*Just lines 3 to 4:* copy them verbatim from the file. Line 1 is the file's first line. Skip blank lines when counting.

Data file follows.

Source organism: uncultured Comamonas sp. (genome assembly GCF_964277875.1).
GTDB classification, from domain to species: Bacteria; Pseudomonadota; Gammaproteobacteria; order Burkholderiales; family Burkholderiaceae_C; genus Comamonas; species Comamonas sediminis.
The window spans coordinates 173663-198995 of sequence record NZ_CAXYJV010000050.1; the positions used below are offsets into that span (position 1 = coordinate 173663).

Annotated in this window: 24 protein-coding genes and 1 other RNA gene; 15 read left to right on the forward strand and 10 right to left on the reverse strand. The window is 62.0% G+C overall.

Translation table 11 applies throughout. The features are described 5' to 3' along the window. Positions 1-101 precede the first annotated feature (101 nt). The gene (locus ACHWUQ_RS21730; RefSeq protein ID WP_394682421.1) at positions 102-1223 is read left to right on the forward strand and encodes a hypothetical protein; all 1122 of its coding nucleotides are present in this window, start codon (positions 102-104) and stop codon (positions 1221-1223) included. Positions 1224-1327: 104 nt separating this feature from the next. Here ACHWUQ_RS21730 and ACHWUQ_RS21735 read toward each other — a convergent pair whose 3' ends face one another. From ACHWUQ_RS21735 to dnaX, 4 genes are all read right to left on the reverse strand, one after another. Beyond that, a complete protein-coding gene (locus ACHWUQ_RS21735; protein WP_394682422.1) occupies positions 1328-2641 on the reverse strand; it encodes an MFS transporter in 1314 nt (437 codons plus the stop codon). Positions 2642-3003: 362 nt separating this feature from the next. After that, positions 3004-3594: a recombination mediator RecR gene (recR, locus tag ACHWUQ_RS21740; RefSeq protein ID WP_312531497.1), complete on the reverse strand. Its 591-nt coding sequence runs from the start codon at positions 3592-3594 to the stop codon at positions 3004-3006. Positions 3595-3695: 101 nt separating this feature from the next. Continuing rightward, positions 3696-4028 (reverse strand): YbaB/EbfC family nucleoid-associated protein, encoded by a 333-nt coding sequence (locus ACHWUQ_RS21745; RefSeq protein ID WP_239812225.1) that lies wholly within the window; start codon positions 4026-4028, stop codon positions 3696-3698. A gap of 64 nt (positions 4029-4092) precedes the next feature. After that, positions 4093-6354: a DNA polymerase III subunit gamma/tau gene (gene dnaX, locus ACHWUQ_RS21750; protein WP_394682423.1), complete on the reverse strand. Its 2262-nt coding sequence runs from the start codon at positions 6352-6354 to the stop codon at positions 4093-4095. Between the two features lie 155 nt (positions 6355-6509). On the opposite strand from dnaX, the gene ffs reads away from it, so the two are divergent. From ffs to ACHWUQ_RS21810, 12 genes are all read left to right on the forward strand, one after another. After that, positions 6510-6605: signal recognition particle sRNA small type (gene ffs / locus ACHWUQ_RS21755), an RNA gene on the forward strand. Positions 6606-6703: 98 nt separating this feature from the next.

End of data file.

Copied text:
The window spans coordinates 173663-198995 of sequence record NZ_CAXYJV010000050.1; the positions used below are offsets into that span (position 1 = coordinate 173663).

Annotated in this window: 24 protein-coding genes and 1 other RNA gene; 15 read left to right on the forward strand and 10 right to left on the reverse strand. The window is 62.0% G+C overall.